Digital Sound & Music: Concepts, Applications, & Science, Chapter 6, last updated 6/25/2013
52
broadcast is referred to as the carrier signal and the message "written on" the carrier is called
the modulator signal. The message can be encoded on the carrier signal in one of three ways:
AM (amplitude modulation), PM (phase modulation), or FM (frequency modulation).
Amplitude modulation (AM) is commonly used in radio transmissions. It entails
sending a message by modulating the amplitude of a carrier signal with a modulator signal.
In the realm of digital sound as created by synthesizers, AM can be used to generate a
digital audio signal of N samples by application of the following equation:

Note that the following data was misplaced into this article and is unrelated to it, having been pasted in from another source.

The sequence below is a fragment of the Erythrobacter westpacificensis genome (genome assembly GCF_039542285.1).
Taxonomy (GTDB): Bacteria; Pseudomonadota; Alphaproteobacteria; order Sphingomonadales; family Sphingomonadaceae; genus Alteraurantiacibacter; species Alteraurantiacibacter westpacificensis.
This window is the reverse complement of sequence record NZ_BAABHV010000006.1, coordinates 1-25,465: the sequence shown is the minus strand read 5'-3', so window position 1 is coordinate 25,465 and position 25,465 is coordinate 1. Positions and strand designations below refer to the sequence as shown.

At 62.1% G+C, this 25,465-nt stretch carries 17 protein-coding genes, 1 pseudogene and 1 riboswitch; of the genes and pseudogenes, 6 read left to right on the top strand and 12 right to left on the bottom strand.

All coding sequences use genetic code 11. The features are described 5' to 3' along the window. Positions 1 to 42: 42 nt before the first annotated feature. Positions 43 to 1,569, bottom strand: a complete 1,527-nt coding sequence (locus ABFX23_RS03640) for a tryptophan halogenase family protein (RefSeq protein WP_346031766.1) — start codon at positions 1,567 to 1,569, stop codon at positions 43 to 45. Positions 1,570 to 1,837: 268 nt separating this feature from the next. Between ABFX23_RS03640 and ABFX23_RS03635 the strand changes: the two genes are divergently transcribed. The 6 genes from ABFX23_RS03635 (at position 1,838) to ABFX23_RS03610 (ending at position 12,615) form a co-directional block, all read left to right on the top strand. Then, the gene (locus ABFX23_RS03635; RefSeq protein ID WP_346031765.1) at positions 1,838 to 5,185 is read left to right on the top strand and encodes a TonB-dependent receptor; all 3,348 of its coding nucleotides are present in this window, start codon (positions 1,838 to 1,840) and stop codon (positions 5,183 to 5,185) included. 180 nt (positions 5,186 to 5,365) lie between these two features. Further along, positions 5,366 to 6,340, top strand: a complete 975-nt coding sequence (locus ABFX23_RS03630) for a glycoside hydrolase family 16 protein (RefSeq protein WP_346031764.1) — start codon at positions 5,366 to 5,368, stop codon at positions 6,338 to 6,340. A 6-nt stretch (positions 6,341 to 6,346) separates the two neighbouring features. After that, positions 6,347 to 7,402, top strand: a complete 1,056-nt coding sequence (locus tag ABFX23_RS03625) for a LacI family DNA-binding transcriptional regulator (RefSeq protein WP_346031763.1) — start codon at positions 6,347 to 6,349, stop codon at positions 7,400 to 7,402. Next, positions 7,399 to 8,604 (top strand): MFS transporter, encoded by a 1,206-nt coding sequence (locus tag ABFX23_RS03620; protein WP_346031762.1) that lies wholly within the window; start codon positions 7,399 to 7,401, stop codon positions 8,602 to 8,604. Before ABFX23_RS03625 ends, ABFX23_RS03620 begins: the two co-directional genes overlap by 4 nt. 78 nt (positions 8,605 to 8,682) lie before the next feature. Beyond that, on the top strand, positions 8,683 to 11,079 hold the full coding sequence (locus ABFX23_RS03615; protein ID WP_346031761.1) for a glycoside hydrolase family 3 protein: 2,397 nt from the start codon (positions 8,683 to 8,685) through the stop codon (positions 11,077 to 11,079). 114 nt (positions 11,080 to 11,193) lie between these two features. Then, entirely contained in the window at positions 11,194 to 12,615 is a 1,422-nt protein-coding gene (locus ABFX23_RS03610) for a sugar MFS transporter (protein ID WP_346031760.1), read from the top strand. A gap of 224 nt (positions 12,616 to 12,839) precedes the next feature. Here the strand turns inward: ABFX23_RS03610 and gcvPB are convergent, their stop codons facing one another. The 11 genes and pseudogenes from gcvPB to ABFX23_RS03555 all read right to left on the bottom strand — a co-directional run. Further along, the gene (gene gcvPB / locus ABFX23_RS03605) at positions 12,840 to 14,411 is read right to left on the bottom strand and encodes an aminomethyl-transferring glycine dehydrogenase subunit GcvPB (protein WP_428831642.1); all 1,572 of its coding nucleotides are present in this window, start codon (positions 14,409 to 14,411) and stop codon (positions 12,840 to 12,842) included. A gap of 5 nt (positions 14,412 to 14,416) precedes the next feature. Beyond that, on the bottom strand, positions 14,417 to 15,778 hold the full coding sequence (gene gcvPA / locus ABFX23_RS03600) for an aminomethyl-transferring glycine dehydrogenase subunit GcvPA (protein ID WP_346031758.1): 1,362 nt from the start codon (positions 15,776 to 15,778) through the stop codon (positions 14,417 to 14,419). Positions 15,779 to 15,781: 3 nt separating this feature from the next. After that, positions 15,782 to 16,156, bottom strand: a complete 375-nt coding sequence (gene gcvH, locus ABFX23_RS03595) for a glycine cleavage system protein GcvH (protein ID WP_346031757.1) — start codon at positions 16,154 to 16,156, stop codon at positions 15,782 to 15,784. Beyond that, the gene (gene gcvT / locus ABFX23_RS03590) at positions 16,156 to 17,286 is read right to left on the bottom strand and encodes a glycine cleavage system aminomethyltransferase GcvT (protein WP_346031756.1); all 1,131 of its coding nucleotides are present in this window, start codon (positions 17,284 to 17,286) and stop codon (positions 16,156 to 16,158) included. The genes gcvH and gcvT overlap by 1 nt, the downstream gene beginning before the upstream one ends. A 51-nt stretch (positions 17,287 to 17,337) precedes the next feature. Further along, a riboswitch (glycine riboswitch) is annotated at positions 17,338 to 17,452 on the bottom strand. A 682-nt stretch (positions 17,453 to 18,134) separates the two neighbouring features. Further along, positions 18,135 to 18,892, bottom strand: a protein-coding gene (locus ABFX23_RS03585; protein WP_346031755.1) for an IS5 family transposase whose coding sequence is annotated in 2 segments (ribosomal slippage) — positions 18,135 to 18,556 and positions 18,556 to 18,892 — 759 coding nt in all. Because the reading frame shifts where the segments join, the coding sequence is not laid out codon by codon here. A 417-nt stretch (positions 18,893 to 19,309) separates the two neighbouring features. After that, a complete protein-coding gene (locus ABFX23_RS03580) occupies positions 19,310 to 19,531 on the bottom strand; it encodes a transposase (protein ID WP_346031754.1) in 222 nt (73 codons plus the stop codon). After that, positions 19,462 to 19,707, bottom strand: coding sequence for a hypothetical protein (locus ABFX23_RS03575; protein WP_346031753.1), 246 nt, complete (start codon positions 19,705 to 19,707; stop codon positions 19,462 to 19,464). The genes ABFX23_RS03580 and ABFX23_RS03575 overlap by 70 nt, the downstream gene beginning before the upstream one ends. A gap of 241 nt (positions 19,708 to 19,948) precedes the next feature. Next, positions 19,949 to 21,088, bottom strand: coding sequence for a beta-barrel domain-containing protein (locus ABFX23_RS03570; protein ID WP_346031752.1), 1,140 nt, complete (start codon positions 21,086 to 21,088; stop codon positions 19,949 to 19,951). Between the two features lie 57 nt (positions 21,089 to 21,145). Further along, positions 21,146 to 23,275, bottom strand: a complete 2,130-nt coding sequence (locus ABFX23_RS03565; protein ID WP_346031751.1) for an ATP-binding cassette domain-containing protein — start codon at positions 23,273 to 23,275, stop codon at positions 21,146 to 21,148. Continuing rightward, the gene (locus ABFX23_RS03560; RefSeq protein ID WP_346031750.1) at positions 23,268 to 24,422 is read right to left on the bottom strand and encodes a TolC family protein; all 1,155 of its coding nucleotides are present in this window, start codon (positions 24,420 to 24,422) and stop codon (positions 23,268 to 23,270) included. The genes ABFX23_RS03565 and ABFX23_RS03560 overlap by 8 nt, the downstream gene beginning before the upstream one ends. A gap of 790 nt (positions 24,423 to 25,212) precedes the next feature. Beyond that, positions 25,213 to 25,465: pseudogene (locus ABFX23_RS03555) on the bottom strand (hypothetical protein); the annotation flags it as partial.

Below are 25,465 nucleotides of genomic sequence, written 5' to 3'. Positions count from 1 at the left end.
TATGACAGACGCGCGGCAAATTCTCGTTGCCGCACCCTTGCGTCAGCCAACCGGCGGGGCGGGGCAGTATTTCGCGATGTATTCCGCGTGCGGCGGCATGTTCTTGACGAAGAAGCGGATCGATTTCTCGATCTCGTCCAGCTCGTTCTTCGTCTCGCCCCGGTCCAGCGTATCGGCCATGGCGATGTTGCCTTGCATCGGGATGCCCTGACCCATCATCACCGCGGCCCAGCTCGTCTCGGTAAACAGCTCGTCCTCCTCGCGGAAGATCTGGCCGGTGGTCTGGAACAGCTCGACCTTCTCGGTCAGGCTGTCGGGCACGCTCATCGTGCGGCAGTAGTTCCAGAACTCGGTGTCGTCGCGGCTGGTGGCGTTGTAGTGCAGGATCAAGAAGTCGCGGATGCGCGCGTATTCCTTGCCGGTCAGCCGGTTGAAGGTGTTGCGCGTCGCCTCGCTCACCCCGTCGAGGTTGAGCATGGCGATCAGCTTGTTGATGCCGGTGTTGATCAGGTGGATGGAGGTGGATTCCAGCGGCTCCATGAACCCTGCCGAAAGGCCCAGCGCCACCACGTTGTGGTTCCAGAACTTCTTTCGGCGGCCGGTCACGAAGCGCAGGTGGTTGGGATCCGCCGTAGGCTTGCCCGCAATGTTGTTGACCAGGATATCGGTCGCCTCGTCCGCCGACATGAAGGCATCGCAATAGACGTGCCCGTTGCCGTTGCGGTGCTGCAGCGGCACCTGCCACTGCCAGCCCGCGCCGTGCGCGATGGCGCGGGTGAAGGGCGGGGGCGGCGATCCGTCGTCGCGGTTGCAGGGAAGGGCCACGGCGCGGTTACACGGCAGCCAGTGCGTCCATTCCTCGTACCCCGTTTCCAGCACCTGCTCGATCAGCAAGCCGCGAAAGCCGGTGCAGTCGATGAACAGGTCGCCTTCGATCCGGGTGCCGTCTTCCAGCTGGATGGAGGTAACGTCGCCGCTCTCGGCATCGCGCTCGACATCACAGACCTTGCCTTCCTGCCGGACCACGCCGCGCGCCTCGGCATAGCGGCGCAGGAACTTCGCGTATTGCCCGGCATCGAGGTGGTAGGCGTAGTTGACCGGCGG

( )
Equation 6.1 Amplitude modulation for digital synthesis
The process is expressed algorithmically in Algorithm 6.8. The algorithm shows that the
AM synthesis equation must be applied to generate each of the samples for .
algorithm amplitude_modulation
/*
Input:
f_c, the frequency of the carrier signal
f_m, the frequency of a low frequency modulator signal
N, the number of samples you want to create
r, the sampling rate
A, to adjust the amplitude of the
Output:
y, an array of audio samples where the carrier has been amplitude
modulated by the modulator */
{
for (n = 1 to N)
y[n] = sin(2*pi*f_c*n/r) * (1.0 + A*cos(2*pi*f_m*n/r));
}
Algorithm 6.1 Amplitude modulation for digital synthesis
Algorithm 6.1can be executed at the MATLAB command line with the statements below,
generating the graphs is Figure 6.49. Because MATLAB executes the statements as vector
operations, a loop is not required. (Alternatively, a MATLAB program could be written using a
loop.) For simplicity, we'll assume in what follows.
N = 44100;
r = 44100;
n = [1:N];
f_m = 10;
f_c = 440;
m = cos(2*pi*f_m*n/r);
c = sin(2*pi*f_c*n/r);
figure;
Previous Page Next Page